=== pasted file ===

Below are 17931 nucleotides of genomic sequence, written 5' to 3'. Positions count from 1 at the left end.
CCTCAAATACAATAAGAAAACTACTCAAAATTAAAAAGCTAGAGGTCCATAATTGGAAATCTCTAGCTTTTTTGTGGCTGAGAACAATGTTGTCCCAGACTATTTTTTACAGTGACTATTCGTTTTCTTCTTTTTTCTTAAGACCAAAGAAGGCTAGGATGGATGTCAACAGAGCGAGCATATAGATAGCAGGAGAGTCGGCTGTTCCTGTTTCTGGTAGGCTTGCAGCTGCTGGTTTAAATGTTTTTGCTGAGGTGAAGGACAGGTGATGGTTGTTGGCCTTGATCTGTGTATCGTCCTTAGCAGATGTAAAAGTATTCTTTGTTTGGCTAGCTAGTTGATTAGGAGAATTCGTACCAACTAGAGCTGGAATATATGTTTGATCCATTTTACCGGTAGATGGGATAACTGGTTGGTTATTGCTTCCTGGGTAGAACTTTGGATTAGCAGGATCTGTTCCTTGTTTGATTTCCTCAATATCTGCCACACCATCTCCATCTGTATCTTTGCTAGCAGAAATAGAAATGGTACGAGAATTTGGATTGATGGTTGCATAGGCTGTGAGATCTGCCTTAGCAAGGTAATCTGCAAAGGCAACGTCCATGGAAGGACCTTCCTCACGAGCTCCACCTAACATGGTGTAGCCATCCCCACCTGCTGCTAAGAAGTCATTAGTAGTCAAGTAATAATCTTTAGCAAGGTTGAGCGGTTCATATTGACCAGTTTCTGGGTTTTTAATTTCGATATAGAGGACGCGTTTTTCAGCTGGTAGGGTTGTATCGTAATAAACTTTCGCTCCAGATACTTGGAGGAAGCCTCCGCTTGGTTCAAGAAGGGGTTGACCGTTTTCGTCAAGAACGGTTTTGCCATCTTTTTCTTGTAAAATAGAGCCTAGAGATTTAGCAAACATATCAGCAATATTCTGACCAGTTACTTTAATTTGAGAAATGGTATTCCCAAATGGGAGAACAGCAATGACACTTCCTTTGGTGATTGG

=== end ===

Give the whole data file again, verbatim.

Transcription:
Below are 17931 nucleotides of genomic sequence, written 5' to 3'. Positions count from 1 at the left end.
CCTCAAATACAATAAGAAAACTACTCAAAATTAAAAAGCTAGAGGTCCATAATTGGAAATCTCTAGCTTTTTTGTGGCTGAGAACAATGTTGTCCCAGACTATTTTTTACAGTGACTATTCGTTTTCTTCTTTTTTCTTAAGACCAAAGAAGGCTAGGATGGATGTCAACAGAGCGAGCATATAGATAGCAGGAGAGTCGGCTGTTCCTGTTTCTGGTAGGCTTGCAGCTGCTGGTTTAAATGTTTTTGCTGAGGTGAAGGACAGGTGATGGTTGTTGGCCTTGATCTGTGTATCGTCCTTAGCAGATGTAAAAGTATTCTTTGTTTGGCTAGCTAGTTGATTAGGAGAATTCGTACCAACTAGAGCTGGAATATATGTTTGATCCATTTTACCGGTAGATGGGATAACTGGTTGGTTATTGCTTCCTGGGTAGAACTTTGGATTAGCAGGATCTGTTCCTTGTTTGATTTCCTCAATATCTGCCACACCATCTCCATCTGTATCTTTGCTAGCAGAAATAGAAATGGTACGAGAATTTGGATTGATGGTTGCATAGGCTGTGAGATCTGCCTTAGCAAGGTAATCTGCAAAGGCAACGTCCATGGAAGGACCTTCCTCACGAGCTCCACCTAACATGGTGTAGCCATCCCCACCTGCTGCTAAGAAGTCATTAGTAGTCAAGTAATAATCTTTAGCAAGGTTGAGCGGTTCATATTGACCAGTTTCTGGGTTTTTAATTTCGATATAGAGGACGCGTTTTTCAGCTGGTAGGGTTGTATCGTAATAAACTTTCGCTCCAGATACTTGGAGGAAGCCTCCGCTTGGTTCAAGAAGGGGTTGACCGTTTTCGTCAAGAACGGTTTTGCCATCTTTTTCTTGTAAAATAGAGCCTAGAGATTTAGCAAACATATCAGCAATATTCTGACCAGTTACTTTAATTTGAGAAATGGTATTCCCAAATGGGAGAACAGCAATGACACTTCCTTTGGTGATTGG